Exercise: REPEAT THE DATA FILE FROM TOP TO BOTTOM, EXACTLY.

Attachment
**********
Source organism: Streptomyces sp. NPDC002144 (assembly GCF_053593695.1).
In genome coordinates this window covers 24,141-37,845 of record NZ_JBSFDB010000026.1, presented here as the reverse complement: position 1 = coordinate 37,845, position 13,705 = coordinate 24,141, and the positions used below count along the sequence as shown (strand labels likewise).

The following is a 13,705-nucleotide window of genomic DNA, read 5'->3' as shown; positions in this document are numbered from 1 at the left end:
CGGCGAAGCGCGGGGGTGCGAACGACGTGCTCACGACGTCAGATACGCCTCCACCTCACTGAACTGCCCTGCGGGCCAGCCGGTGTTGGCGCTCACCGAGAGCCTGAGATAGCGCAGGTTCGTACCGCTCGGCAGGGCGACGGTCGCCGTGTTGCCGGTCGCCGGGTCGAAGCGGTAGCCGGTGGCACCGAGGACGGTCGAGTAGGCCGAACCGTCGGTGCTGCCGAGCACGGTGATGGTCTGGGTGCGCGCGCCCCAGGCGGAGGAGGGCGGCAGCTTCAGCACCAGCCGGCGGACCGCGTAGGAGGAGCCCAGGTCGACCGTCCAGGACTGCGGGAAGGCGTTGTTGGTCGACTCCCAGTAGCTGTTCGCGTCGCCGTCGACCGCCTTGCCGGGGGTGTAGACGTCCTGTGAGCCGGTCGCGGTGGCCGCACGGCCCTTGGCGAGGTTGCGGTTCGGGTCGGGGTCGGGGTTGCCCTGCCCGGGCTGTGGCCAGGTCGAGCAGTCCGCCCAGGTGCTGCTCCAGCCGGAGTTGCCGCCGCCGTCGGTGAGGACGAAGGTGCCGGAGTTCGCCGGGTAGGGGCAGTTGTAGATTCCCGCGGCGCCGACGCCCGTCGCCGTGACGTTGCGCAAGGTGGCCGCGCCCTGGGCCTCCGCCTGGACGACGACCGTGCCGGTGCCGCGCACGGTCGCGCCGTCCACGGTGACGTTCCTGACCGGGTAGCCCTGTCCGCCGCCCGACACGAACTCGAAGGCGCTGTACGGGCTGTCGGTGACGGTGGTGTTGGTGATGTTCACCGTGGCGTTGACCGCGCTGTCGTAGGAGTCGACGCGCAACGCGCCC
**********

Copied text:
Source organism: Streptomyces sp. NPDC002144 (assembly GCF_053593695.1).
In genome coordinates this window covers 24,141-37,845 of record NZ_JBSFDB010000026.1, presented here as the reverse complement: position 1 = coordinate 37,845, position 13,705 = coordinate 24,141, and the positions used below count along the sequence as shown (strand labels likewise).

The following is a 13,705-nucleotide window of genomic DNA, read 5'->3' as shown; positions in this document are numbered from 1 at the left end:
CGGCGAAGCGCGGGGGTGCGAACGACGTGCTCACGACGTCAGATACGCCTCCACCTCACTGAACTGCCCTGCGGGCCAGCCGGTGTTGGCGCTCACCGAGAGCCTGAGATAGCGCAGGTTCGTACCGCTCGGCAGGGCGACGGTCGCCGTGTTGCCGGTCGCCGGGTCGAAGCGGTAGCCGGTGGCACCGAGGACGGTCGAGTAGGCCGAACCGTCGGTGCTGCCGAGCACGGTGATGGTCTGGGTGCGCGCGCCCCAGGCGGAGGAGGGCGGCAGCTTCAGCACCAGCCGGCGGACCGCGTAGGAGGAGCCCAGGTCGACCGTCCAGGACTGCGGGAAGGCGTTGTTGGTCGACTCCCAGTAGCTGTTCGCGTCGCCGTCGACCGCCTTGCCGGGGGTGTAGACGTCCTGTGAGCCGGTCGCGGTGGCCGCACGGCCCTTGGCGAGGTTGCGGTTCGGGTCGGGGTCGGGGTTGCCCTGCCCGGGCTGTGGCCAGGTCGAGCAGTCCGCCCAGGTGCTGCTCCAGCCGGAGTTGCCGCCGCCGTCGGTGAGGACGAAGGTGCCGGAGTTCGCCGGGTAGGGGCAGTTGTAGATTCCCGCGGCGCCGACGCCCGTCGCCGTGACGTTGCGCAAGGTGGCCGCGCCCTGGGCCTCCGCCTGGACGACGACCGTGCCGGTGCCGCGCACGGTCGCGCCGTCCACGGTGACGTTCCTGACCGGGTAGCCCTGTCCGCCGCCCGACACGAACTCGAAGGCGCTGTACGGGCTGTCGGTGACGGTGGTGTTGGTGATGTTCACCGTGGCGTTGACCGCGCTGTCGTAGGAGTCGACGCGCAACGCGCCC